Humiliating, Brutal and Cruel Treatment
Laura Álvarez Rojas, a Cuban woman resident in South Africa, in less than nine months lost two of her loved ones. Her brother, Alberto Álvarez Rojas, a resident in the island, died last March 13th, in a car accident in that country.
“When I had not yet recovered from the pain of losing my mother, I found myself unprotected and enormously depressed at the death of my brother”, wrote Alvarez Rojas in a letter to some of her friends. She decided to take the remains to her motherland and share such a painful loss with her relatives in Cuba.
She went through all the bureaucratic requirements demanded by the Immigration and Foreign Department to go to the island. She had her passport extended, also had legalized her brother’s death certificate and paid all the consular tariffs. Last March 23rd, she left the African continent with the flight KL 0592 and landed in Cuba the ext day at 6.00 pm.
She was surprised when an immigration officer told her at the window, that she was not allowed into the country and did not know the reasons. In a separate office she asked them to check her name. In the year 2011 she visited Cuba twice without any trouble. She did not come to have holidays. Her mother was suffering from a terminal liver cancer. “You can not come in and that is all, your embassy in South Africa is the one responsible to explain the reasons”, answered the officer.
The officer tried to find out why the entry was denied. “Did you pay your tariffs at the immigration office in Cuba?”, she asked. “Yes, I did”, answered Laura. “Did you fight with anyone?”, she asked again. “Never, neither before nor later”, she rejected. “Did you visit some places?”, she continued asking. “My visits were to the hospital to transfuse my mother, to immigration and to the airport”, she refuted.
In a bag she had Alberto’s remains. “To the persons whose entrance to Cuba is denied, the luggage is not allowed”, added the immigration officer. “Ask the embassy to send the remains of your brother using diplomatic mail, she woman advised.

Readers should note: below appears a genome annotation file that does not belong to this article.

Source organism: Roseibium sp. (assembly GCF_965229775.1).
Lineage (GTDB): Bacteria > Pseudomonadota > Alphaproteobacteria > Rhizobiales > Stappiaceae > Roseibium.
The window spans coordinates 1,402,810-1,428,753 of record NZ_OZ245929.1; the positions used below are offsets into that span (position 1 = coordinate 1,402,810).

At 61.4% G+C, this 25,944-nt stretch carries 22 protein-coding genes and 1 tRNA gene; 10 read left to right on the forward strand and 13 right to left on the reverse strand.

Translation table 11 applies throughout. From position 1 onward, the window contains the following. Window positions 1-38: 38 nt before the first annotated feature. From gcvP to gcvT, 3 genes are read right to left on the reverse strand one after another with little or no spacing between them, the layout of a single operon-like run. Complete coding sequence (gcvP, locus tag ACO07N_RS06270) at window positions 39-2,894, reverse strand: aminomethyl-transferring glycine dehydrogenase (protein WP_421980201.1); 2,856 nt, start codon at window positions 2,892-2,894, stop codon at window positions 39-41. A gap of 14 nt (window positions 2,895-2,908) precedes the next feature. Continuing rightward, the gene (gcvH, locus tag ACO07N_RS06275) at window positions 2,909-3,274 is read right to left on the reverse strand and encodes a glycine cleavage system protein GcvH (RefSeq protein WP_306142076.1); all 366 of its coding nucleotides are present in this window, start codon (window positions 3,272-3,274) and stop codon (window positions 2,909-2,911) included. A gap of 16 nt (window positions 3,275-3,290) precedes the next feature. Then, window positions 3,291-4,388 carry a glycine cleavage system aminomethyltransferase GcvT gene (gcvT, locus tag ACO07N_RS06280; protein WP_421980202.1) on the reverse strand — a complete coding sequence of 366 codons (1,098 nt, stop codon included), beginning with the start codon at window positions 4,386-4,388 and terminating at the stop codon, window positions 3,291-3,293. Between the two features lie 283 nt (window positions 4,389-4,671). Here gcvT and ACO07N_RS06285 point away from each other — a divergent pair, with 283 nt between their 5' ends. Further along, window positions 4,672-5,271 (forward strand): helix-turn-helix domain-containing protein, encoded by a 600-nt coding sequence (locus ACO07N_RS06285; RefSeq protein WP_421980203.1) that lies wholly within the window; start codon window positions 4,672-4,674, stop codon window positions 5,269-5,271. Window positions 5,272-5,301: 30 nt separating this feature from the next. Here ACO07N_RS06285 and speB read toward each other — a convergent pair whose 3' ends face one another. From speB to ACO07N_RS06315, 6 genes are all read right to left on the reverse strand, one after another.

Desperate, she phoned her husband, a doctor who deserted and who had been working for approximately 10 years in South Africa, her sister who was waiting for her outside and the consul of her embassy. “Turn off the phone, you can not communicate with anyone else”, the officer advised to her. The woman “became furious and took my phone”, added Alvarez Rojas.
Laura insisted in bringing in her brother’s remains. “They saw me like a crazy one talking to all officers, I was locked in an office and some body took me by the neck, breaking my rosary”, she stated.
In spite of the mistreatment and physical aggressions, she insisted on her purpose. “I kneeled and begged to give the remains of my brother to my sister who was waiting outside, I could be returned, I did not care”, she insisted to another officer who was watching her in the office.
Laura did not make it. She was seated in the flight KL 02724 the same day, in the same airplane she had arrived. The pilot was told she was an illegal person for being delinquent in Cuba. The man was furious when the young lady showed her papers in order, the ashes of her brother’s and the death certificate of the embassy.
The pilot complained. It was not the first time it happened. “I was returned without a pre-ticket so that once in Holland I had to pay my ticket to South Africa again”, argued Alvarez Rojas. He refused to board her without the ticket and warned he would report Cuba through his airline, for the frequent abuse to its citizens.
The crew tried hard to assist her. “They made me feel like a person since the treatment received in my country was that of an animal”, she continues. “I was not carrying a dead dog, I was carrying a part of my Heart”, said Laura in a desperate attempt to find comprehension and solidarity for what had happened to her.
“They did not let me cry my pain for my loved ones, neither did they give me the right to hold my sister who was crying desperately on the other side and I was forced to come back here with the remains of my brother, unprotected heart, broken hope, and the biggest disappointment in my life”, she ended.
Laura insists on an explanation at the Cuban embassy in South Africa, although she knows there is no reason for what has no explanation. However, she is wrong when she says no one can understand what she feels. Cuban authorities treat many of its citizens like this. No doubt it is a cruel treatment, brutal and humiliating.
Translated by AnonyGY
April 25 2012